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March 18, 1911


JAMA. 1911;LVI(11):818-819. doi:10.1001/jama.1911.02560110040021

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There are certain persons who are fond of insisting that the fundamental medical sciences should be taught in what they are pleased to call a "practical" manner. They resent the growing tendency to insist that the preliminary education in science subjects should be given in colleges and universities rather than in the medical schools. "Medical chemistry and medical physics," they say, "should be taught by medical men in medical schools, so that the students may learn what is of practical use to physicians without wasting their time on matters of mere theory."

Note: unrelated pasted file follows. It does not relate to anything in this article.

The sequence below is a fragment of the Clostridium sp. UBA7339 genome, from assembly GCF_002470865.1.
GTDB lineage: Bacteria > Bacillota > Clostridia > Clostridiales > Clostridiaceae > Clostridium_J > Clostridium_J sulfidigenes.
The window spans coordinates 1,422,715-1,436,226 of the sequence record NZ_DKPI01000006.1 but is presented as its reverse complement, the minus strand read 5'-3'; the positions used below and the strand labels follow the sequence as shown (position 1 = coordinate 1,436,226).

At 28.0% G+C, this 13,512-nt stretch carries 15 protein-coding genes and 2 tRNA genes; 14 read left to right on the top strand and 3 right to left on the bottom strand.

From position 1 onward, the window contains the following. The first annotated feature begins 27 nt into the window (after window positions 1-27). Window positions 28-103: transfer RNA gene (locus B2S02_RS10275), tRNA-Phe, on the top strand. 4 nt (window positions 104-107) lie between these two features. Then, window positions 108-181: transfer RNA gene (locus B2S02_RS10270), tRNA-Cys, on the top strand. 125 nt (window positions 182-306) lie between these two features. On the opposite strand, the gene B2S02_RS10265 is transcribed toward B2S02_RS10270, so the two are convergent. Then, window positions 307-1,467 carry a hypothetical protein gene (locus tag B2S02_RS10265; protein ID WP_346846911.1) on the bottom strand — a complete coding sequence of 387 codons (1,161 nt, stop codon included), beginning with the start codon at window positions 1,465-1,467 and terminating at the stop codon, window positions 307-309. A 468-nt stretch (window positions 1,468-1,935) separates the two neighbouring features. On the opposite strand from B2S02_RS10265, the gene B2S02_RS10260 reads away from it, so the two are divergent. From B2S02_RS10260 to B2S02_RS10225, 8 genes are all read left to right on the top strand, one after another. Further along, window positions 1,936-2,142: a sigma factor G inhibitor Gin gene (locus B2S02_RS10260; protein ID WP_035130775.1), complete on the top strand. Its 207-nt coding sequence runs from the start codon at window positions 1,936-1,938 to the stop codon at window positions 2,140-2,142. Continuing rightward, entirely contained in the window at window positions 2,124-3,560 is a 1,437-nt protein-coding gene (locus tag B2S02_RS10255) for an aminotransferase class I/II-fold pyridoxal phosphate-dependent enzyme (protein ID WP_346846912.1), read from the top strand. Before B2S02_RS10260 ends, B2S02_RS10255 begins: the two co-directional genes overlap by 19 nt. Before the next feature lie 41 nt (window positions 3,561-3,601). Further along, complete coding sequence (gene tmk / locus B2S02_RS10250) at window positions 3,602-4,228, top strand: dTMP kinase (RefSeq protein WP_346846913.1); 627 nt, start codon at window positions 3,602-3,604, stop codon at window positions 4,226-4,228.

If a refutation of these arguments were necessary there could be found no illustration better than that furnished by the entrance of physical chemistry into medical science. How many men who were taught chemistry in the average American medical school by the "practical teacher" two decades ago, or even half as long ago, were given the slightest inkling

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